Freedom to Blaspheme?

A newly released study by Freedom House, which argues that blasphemy laws fundamentally violate the right to freedom of expression, coincides with a growing debate in recent years over these types of laws.

For example, the United Kingdom abolished its blasphemy law, which was specific to Christianity, in 2008. Meanwhile, in Ireland, a law punishing blasphemy with a fine of up to €25,000 took effect earlier this year amid protests. The Irish law was mean to implement Article 40 of Ireland’s Constitution, which provides that ‘[t]he publication or utterance of blasphemous, seditious, or indecent matter is an offence which shall be punishable in accordance with law’. Protests against the law were so widespread, however, that the Irish government plans to hold a referendum on the provision later this year.

 A similar debate raged over an anti-blasphemy law in the Netherlands in 2008, when the Dutch legislature announced plans to repeal its blasphemy law. The government backtracked in May 2009, leaving Article 147, which criminalizes religious insults, as part of the Dutch Penal Code.  And, in Pakistan, where blasphemy can be punished by death, the government announced after a series of protests earlier this year that it would consider implementing changes to the law that would prevent its abuse.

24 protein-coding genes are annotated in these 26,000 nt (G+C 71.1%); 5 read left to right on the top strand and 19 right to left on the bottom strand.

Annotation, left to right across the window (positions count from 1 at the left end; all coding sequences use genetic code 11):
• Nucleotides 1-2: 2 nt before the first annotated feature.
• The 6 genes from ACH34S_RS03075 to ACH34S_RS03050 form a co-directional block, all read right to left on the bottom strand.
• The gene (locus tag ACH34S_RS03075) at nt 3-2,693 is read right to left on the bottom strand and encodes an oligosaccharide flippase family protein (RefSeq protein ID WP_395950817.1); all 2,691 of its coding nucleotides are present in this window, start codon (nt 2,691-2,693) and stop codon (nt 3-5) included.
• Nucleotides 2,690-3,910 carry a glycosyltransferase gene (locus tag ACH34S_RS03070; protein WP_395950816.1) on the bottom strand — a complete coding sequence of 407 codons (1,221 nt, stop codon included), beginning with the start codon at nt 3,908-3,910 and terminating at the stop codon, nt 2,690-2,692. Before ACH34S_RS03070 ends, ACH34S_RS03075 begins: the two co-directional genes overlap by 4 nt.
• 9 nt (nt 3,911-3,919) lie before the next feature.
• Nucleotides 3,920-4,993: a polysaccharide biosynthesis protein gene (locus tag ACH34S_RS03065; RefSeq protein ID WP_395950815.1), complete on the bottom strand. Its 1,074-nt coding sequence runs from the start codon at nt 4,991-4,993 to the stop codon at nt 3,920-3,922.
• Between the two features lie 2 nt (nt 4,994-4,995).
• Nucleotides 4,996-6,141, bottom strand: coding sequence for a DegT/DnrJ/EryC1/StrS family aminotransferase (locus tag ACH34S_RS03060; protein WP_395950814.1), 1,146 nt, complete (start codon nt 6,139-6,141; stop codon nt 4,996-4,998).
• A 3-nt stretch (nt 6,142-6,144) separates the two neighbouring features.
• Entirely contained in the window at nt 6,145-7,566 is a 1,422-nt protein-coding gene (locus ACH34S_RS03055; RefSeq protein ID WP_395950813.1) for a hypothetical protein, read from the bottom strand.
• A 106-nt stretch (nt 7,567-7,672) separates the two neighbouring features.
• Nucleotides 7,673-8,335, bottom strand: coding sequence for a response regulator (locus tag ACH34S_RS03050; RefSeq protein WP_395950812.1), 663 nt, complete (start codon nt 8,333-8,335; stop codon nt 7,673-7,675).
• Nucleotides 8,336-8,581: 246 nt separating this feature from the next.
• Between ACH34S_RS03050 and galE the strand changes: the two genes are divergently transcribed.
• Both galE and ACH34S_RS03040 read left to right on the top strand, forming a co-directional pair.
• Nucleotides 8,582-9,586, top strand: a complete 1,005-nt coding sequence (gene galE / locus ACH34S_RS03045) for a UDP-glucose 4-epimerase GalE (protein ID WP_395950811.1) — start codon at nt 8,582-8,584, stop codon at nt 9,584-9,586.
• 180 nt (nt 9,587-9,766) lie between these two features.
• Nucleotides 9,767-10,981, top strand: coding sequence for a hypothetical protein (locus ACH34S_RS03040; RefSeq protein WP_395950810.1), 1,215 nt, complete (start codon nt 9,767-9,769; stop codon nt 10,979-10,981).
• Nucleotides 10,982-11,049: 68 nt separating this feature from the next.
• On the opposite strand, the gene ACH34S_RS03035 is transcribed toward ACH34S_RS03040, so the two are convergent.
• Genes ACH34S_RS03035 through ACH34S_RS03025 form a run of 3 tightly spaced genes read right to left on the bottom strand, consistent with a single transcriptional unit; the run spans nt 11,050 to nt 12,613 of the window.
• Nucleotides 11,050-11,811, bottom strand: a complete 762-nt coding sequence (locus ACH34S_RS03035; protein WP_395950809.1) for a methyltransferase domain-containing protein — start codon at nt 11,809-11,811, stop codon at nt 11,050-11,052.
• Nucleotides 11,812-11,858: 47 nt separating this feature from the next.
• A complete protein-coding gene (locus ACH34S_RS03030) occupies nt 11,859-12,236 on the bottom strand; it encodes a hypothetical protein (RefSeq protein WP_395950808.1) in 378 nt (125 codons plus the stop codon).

Proponents often position blasphemy laws as a way to fight hate speech. Others, however, argue that criminalizing blasphemy instead typically work to promote the majority faith. The Freedom House report gave as examples blasphemy laws from Greece, which it says ‘are used only to prosecute perceived blasphemy against the Orthodox Church’, and Indonesia, where it says that such laws ‘have been used mostly to target blasphemy against Islam’.

 At the international level, the UN has introduced and periodically, and controversially, passed non-binding resolutions on the ‘combating the defamation of religions’ since 1999.


1 Response to “Freedom to Blaspheme?”

  1. 1 dajjal November 10, 2010 at 1:38 am

    General Assembly resolutions do not have force of law. International human rights covenants do. The OIC is moving on a parallel track, below the radar, to insert the provisions of the resolution into ICERD, giving them the force of law.

    At the end of this month, the HRC’s ad hoc. cmte will meet to work on the protocol which will effectively destroy our first amendment.

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